Gasoline has risen by 54 cents a gallon on Long Island since early February, in what experts attribute to seasonal factors, rising crude oil prices and U.S. job growth.
Most experts expect further increases in coming weeks.
Regular grade averaged $2.89 a gallon Wednesday in Nassau and Suffolk counties, up from the winter's low of $2.348 on Feb. 2, according to the motorist group AAA.See alsoFind cheap gasStoryGas price drop boosts metro consumer confidenceStoryAnalysts: LI gas prices will keep rising
Still, the new price is $1.08 a gallon below a year earlier. The average peaked last year on July 2 at $4.036 a gallon.
Demand for gasoline usually rises in the spring, with improving weather and more discretionary driving. Prices also increase because of the annual switch-over in the spring to more expensive-to-produce spring- and summer-grade gasolines.
Experts think pump prices will rise more before peaking in summer, but estimates of the further increase vary widely.
"It's very possible we'll see $3 a gallon this summer as a national average," said Carl Larry, based in Houston as director of oil and gas for the global consultants Frost & Sullivan. That would represent an increase of 36 cents a gallon over Wednesday's national average of $2.638.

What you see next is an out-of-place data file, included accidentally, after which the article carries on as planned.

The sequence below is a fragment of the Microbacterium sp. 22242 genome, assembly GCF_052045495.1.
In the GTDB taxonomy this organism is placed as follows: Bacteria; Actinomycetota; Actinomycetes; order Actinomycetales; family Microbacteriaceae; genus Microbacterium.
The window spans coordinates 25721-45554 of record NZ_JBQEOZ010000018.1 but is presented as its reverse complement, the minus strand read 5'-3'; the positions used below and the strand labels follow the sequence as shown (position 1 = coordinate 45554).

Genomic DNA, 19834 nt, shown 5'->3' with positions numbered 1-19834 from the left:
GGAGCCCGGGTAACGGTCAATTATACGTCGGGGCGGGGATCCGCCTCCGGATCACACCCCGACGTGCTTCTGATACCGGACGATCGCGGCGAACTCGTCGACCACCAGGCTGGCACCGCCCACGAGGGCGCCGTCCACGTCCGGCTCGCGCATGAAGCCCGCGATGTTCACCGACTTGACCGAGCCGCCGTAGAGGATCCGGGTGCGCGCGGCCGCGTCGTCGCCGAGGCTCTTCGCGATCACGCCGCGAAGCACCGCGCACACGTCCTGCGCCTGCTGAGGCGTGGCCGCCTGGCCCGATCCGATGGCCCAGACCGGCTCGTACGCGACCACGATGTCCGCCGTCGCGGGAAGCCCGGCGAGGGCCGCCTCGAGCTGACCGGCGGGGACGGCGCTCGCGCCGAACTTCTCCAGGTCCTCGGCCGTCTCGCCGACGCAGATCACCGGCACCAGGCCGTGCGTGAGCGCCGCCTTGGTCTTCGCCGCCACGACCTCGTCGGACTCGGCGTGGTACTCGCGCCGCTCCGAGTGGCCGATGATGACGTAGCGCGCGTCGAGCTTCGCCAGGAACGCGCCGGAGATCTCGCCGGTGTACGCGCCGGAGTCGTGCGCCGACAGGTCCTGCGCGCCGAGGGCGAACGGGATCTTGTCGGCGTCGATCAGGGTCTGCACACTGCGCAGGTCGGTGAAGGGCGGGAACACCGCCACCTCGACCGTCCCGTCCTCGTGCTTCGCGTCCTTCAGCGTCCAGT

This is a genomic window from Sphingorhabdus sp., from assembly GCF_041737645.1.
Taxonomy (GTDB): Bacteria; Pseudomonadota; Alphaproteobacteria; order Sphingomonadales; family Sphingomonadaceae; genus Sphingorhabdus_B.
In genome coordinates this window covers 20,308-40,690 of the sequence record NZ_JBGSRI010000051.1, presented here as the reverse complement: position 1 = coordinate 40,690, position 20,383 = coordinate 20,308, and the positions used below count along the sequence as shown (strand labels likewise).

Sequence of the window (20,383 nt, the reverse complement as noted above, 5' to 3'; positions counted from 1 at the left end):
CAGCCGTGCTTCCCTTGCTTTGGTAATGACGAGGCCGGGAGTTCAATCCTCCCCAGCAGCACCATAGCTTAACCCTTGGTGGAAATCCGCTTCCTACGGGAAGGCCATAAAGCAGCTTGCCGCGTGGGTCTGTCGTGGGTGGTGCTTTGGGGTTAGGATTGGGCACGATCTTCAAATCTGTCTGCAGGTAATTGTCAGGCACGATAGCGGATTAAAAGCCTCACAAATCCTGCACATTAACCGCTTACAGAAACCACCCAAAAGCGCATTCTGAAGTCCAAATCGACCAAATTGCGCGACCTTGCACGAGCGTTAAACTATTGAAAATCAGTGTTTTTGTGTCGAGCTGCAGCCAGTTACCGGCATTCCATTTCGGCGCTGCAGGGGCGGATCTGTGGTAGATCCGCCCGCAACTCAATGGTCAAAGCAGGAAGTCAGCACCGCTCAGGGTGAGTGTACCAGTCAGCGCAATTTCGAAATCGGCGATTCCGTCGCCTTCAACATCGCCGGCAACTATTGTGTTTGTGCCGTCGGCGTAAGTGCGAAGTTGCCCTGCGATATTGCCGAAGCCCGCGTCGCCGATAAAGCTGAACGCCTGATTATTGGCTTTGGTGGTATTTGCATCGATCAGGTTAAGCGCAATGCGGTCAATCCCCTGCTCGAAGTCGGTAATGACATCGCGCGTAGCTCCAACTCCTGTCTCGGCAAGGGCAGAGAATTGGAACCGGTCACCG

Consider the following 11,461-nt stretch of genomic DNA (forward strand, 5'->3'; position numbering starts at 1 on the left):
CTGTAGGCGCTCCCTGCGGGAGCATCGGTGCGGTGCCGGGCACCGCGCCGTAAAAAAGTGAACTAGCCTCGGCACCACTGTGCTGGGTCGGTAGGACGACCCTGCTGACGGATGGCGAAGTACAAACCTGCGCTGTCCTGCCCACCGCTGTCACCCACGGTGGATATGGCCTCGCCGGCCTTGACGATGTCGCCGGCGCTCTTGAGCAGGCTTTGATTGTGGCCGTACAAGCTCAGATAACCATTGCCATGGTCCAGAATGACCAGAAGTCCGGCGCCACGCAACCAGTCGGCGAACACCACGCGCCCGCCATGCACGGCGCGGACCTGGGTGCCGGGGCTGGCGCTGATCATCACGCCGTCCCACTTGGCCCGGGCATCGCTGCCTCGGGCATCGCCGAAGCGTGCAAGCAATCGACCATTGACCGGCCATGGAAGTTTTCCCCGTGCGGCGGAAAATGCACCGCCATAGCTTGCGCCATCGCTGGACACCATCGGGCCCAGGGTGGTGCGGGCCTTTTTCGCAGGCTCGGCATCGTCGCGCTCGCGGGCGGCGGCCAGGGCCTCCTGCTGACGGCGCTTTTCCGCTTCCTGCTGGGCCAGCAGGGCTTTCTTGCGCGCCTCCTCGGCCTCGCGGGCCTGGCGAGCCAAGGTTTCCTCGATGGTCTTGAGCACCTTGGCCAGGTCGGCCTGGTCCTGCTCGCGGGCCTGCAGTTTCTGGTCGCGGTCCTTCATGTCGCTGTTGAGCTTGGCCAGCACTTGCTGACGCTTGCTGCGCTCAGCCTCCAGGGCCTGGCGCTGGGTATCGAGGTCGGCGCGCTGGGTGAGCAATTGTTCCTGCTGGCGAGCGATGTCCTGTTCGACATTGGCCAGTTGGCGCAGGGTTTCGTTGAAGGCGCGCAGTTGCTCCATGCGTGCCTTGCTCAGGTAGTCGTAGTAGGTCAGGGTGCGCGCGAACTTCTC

He says an improving jobs picture suggests higher demand for automotive fuel. "From last May to this May, we have two million more people working," said Larry. "Whether they're full-time or part-time, they are still driving to get to and from work."
But Andy Lipow, president of Houston consulting company Lipow Oil Associates LLC, sees no more than a hike of 5 cents to 10 cents a gallon until the summer's peak, unless crude prices soar. "Gasoline inventories are more than adequate to meet the upcoming driving season," he said.
The benchmark grade of U.S. crude oil, which collapsed last year from a high of $107.95 a barrel on June 20 to as low as $43.39, on March 17, settled Wednesday at $60.93 on the New York Mercantile Exchange.
The price of crude has been supported in recent months by a slowdown in drilling activity in U.S. shale oil regions, portending a decline in production, and also by growth in demand worldwide and by international events including Saudi Arabian aerial attacks on Shia rebels in Yemen, where a civil war is raging in a country located among major oil fields. Also contributing recently has been a weakening of the dollar against the euro, diverting more investor dollars to commodities like oil that are priced in dollars.